Lindsay and her husband, Warner, have been married for nearly 11 years and are a blended family with 3 kids: two incoming high school seniors, Riley and Taylor, and Parker, who will be in fifth grade. Never a dull moment in the Koskiniemi household, the family has two rescue cats, two dogs, enjoys boating, fishing, outdoor recreation, and good food.
TCMA is saddened by the passing of John Hatchel. John was a TCMA life member. He served as the city manager of the City of Plainview, assistant city manager and deputy city manager for the City of Waco, and in various cities as interim city manager.
Memorial services were held on July 25 at the First Methodist Church in Woodway. Please keep his wife Linda and family in your thoughts and prayers. A full obituary can be viewed here.
TCMA is sadden by the passing of Jill Haffner wife of Mark Hafner city manager of the City of Keller. Jill passed on July 26 after her battle is multiple sclerosis. Jill request that no formal services be planned. A complete obituary and information on memorial donations can be found here.
Assistant City Manager Rebecca Vice, City of Allen, received the Linda Keithley Award for Women in Public Management. This award recognizes an outstanding female in public management in North Central Texas who exemplifies the standards represented by Linda Keithley during her 17 years of service with the North Central Texas Council of Governments. Rebecca was recognized on July 12 by the City of Allen Council.
Assistant City Manager Justin Weiss, City of Fate, published his first book, B is for Beekeeping. Justin wrote the book because he wanted to give something to his children. He also learned that beekeeping is rather therapeutic and bees are critical to our survival. To learn more, click here.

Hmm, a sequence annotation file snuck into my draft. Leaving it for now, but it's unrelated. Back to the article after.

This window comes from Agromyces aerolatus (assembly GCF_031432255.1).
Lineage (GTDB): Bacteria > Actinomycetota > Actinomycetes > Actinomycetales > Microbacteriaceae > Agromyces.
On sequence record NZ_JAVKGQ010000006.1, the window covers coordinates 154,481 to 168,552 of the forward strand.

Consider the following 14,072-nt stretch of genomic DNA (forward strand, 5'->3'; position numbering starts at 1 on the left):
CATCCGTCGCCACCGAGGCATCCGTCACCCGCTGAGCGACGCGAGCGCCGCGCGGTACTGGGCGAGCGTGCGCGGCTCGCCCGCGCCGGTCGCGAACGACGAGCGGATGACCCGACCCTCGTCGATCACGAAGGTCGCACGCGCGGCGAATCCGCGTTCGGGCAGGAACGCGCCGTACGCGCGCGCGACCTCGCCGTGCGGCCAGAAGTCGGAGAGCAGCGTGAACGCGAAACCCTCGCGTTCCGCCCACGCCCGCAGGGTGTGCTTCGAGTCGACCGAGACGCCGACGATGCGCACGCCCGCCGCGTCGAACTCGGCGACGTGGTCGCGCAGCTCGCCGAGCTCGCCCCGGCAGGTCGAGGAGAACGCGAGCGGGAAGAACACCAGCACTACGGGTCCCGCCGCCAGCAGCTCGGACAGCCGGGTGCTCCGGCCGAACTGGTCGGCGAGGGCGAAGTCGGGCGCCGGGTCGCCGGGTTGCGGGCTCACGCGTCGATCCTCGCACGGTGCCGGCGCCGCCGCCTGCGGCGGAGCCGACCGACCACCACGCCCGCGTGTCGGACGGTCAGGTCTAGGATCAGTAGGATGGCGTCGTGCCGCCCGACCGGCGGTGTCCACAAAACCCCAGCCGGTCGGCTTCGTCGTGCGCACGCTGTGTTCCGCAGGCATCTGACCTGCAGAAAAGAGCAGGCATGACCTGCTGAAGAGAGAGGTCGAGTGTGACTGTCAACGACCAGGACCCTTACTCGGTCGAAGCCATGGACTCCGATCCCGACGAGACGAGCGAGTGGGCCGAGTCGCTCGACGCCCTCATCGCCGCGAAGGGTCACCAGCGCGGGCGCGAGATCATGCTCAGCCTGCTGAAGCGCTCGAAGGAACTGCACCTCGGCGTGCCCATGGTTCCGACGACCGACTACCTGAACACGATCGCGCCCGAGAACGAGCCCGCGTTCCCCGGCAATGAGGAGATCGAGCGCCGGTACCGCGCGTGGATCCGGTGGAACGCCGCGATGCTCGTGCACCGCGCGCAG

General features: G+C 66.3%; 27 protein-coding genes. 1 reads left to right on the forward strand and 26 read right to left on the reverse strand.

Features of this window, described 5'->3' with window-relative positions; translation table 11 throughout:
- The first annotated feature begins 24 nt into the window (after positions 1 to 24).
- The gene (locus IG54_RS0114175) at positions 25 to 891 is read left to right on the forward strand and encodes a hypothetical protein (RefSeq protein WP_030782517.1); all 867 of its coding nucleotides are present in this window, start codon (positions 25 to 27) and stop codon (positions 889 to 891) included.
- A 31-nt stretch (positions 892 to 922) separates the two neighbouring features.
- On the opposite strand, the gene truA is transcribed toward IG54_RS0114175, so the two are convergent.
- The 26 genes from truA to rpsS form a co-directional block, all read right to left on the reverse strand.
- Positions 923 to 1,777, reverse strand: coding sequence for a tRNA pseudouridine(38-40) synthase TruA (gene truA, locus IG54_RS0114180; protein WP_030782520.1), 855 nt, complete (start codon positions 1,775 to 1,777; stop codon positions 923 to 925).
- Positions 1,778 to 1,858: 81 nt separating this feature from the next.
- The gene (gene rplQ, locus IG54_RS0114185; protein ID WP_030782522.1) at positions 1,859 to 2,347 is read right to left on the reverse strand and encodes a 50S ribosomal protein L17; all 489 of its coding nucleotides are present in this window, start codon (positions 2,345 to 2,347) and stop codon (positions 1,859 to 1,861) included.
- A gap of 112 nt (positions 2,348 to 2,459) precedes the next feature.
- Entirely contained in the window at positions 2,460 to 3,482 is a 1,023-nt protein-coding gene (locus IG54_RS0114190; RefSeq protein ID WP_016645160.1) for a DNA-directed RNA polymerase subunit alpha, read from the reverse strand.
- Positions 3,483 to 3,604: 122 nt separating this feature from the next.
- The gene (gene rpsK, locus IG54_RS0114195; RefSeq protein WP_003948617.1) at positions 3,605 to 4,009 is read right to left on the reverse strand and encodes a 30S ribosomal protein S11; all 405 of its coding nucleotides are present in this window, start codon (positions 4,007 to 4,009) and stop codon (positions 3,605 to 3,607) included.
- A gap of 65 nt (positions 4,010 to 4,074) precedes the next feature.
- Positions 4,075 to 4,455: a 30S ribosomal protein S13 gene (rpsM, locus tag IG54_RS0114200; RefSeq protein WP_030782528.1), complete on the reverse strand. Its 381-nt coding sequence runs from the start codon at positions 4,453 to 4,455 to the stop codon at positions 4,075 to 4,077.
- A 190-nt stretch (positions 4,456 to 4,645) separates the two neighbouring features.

three crises in the first three years
I was appointed city manager for the City of El Campo in May of 2019 following a long career in government finance. As deputy city manager, I thought I had an idea of what city management entailed. I certainly wasn’t prepared for the ride ahead. None of us in 2019 knew the next three years would be so tumultuous.
In my first year of city management, the global pandemic COVID-19 struck. Without any emergency management experience as an administrator, I did the best I could, just like the hundreds of other city managers throughout this state. I looked regionally, locally, and even nationally at procedures and setting up protocols. We dealt with our first cases and learned to manage with staff who worked from home. We made mistakes, we learned from them, and then leaned on the resources we had to get through it. The emails from my fellow managers in Region VI validated and assisted in more ways than the members in my region will ever know.
We were figuring it out, I suppose. We had made it through the rough summer of 2020, and the increase in cases throughout the early winter, and then…Winter Storm Uri hit. It took out the power to some, not all, of our water plants. The generator at City Hall worked and then failed. My family was without power to our home for 66 hours. Roads were iced over and cell service was out. My staff could find me working remotely in the Public Safety Headquarters (with a functioning generator) Conference Room. Councilmembers appeared intermittently because there was no way to reach them. Our biggest concern was losing water pressure. Feeling helpless for the second time in less than a year, we did what we always did, we charged through. We secured generators, instructed staff when we were able, and planned for the next time this happened. And while we appreciate the State of Texas recognizing the need for clean, drinkable water, we also desperately need funds to meet the mandate for generated run power.
Of course, this leads to the third crisis in three years. One we are all facing. Inflation. Supply chain shortages. Labor force issues (can’t find them, can’t keep them). Rising gas prices. We survived 2008, right? Somehow, this one feels different. It feels different than after 9/11, too. Maybe because as the administrator I see the effects holistically. Perhaps because I’m the one at the dais asking for more funding, explaining why a cost-of-living adjustment isn’t sufficient. I’m the one with the department head vacancy for 10 months, only to downgrade the position because there is no one qualified that has applied. And I’m the one responsible for predicting the unpredictable.
Despite it all, I don’t question my desire to be in city management. Like others, I realized there is no other profession that could fulfill my needs for a career. That there is no higher calling than public service. And I’ve learned a few lessons over the last three years: